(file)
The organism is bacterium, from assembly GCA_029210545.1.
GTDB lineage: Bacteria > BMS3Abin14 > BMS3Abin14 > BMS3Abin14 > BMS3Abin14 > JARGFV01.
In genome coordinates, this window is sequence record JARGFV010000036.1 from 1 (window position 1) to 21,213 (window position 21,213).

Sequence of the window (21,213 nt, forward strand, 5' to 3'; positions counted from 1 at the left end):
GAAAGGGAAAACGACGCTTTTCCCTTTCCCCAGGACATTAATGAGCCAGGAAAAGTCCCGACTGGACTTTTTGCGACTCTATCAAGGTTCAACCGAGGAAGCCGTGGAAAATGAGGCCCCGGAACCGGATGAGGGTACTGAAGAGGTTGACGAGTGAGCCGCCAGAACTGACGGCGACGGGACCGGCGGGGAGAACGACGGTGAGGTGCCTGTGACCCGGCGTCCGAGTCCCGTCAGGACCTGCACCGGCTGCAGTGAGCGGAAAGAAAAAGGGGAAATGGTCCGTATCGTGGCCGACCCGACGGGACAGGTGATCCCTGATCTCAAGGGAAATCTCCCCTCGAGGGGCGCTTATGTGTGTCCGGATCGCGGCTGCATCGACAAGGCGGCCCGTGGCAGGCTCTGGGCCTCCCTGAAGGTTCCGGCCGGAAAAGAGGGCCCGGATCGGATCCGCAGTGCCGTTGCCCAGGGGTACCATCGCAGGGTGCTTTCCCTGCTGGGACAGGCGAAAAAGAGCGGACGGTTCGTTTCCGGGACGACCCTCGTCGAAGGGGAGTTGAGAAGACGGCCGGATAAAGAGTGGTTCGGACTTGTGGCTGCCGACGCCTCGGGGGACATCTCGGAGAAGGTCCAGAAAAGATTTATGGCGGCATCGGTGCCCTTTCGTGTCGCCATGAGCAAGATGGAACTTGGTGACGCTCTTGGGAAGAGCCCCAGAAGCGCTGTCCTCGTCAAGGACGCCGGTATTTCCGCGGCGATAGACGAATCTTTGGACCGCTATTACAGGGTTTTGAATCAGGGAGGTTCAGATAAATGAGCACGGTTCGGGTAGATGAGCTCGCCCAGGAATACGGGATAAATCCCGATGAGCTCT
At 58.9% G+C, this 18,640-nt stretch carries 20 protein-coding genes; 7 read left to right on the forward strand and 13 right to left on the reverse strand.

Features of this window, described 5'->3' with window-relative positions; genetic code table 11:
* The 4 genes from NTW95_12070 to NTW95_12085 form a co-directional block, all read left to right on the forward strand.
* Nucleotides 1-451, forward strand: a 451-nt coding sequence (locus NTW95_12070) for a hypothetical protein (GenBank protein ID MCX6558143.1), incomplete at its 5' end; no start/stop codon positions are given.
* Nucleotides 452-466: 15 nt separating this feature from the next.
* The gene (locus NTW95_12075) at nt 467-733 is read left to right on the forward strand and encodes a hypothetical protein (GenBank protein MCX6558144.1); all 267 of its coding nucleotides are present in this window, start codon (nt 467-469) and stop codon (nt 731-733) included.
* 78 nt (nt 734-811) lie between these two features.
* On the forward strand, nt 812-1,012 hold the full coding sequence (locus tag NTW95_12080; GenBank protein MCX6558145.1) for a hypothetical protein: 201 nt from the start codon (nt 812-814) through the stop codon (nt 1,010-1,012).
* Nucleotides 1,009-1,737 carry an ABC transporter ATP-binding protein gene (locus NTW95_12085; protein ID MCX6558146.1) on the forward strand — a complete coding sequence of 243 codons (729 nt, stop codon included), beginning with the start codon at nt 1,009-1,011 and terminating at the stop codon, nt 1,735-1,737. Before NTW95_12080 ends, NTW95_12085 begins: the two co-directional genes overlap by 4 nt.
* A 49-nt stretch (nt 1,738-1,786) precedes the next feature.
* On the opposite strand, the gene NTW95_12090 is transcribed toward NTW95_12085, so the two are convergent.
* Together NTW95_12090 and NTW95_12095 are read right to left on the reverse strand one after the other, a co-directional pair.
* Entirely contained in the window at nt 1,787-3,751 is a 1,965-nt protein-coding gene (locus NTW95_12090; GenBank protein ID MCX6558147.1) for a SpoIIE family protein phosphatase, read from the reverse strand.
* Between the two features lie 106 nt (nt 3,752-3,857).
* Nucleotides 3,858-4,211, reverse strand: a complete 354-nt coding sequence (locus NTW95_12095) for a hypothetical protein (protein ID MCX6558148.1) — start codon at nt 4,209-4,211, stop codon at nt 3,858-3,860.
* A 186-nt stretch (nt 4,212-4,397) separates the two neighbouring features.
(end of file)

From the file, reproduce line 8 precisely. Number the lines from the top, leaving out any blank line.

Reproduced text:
* The 4 genes from NTW95_12070 to NTW95_12085 form a co-directional block, all read left to right on the forward strand.